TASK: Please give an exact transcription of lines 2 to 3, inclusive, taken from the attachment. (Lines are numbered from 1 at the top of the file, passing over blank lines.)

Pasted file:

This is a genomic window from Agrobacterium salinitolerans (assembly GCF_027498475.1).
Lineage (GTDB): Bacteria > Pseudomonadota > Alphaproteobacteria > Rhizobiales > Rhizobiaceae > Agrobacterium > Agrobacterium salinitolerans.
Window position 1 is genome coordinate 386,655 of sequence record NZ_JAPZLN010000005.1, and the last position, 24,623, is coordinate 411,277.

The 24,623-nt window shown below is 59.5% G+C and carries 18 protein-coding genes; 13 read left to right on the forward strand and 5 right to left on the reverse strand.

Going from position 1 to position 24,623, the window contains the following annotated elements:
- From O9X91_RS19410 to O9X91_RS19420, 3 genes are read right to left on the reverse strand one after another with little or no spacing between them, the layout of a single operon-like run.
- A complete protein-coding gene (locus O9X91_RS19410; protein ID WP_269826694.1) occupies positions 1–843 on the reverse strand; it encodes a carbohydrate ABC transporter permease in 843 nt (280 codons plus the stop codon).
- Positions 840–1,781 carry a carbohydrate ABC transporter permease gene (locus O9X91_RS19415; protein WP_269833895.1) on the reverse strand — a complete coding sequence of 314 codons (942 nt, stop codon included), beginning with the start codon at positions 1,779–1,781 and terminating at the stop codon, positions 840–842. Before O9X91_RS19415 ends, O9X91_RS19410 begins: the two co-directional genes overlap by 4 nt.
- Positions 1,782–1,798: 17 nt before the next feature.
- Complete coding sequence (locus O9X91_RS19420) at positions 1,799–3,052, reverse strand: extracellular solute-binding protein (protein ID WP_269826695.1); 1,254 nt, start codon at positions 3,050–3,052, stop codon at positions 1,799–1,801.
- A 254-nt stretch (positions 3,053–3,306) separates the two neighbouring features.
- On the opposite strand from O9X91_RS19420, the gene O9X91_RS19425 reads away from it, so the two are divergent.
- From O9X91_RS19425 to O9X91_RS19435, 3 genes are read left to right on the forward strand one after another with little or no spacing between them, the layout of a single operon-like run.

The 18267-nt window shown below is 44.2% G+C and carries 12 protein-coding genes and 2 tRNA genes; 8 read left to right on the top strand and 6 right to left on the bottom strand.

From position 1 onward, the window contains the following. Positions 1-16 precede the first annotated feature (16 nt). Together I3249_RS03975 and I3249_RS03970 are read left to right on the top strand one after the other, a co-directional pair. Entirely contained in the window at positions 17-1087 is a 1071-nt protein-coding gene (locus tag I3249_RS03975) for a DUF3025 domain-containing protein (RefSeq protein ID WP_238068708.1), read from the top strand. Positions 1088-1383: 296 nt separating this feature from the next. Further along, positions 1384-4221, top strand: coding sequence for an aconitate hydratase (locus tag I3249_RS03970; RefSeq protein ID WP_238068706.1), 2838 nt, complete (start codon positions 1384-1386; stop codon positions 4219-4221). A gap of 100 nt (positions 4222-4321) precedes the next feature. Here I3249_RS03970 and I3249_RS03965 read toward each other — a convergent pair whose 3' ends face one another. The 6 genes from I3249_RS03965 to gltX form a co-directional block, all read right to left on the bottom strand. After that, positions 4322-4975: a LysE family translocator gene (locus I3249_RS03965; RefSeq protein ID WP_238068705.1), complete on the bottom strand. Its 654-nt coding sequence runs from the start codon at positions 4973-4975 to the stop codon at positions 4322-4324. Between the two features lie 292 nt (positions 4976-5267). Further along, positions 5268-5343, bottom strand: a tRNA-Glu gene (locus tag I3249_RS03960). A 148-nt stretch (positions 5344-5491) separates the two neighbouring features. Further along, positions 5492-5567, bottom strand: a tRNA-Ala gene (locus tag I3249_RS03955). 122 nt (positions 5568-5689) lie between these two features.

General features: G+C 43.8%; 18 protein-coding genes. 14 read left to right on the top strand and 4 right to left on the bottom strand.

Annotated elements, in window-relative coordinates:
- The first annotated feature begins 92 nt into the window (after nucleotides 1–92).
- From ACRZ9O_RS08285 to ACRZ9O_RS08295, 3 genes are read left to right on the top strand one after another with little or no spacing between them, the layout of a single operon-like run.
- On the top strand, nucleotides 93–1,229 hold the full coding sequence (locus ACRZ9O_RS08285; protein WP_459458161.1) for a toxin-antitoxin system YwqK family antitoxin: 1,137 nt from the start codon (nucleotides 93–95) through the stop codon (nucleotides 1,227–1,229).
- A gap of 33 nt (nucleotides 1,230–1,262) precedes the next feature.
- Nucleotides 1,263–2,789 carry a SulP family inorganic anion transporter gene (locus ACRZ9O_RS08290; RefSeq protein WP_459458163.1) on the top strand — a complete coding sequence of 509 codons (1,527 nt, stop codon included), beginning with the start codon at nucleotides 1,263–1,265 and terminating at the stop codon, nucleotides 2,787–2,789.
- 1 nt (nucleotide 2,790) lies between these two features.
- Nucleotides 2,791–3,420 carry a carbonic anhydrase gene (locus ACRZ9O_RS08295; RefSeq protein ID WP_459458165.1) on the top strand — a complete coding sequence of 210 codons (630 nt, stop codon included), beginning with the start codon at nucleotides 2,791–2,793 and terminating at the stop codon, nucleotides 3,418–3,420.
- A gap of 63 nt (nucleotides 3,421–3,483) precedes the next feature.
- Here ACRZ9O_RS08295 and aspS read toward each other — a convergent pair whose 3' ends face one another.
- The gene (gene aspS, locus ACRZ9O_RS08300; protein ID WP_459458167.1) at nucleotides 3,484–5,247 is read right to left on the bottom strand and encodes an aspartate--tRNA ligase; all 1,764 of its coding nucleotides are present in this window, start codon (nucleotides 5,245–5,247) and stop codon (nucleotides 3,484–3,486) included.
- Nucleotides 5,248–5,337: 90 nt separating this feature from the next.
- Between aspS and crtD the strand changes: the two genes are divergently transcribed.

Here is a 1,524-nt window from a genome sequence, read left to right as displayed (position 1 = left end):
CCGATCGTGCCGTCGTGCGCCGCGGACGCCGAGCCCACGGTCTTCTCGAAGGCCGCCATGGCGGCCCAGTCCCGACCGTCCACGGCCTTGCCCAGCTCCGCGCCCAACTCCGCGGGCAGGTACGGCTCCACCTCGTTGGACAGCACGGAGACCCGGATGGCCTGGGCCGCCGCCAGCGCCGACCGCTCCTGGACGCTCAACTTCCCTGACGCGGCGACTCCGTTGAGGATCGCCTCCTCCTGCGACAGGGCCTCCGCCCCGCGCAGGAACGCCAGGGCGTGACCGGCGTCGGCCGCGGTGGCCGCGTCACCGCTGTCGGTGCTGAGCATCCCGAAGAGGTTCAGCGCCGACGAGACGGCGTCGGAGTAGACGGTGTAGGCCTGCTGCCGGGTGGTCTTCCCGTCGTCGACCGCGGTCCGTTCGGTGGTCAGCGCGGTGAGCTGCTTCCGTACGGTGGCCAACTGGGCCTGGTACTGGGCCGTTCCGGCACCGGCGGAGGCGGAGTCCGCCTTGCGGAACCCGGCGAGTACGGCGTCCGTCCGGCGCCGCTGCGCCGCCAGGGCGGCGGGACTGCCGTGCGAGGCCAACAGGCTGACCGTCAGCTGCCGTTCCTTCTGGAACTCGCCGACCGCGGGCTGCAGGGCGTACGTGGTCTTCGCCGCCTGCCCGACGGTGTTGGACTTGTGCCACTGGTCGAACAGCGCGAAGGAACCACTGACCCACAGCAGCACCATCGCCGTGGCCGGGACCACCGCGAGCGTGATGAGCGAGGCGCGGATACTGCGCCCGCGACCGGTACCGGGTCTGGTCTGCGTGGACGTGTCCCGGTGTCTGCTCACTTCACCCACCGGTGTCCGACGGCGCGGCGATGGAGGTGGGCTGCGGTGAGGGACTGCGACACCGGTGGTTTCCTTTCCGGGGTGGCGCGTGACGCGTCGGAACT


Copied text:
Lineage (GTDB): Bacteria > Pseudomonadota > Alphaproteobacteria > Rhizobiales > Rhizobiaceae > Agrobacterium > Agrobacterium salinitolerans.
Window position 1 is genome coordinate 386,655 of sequence record NZ_JAPZLN010000005.1, and the last position, 24,623, is coordinate 411,277.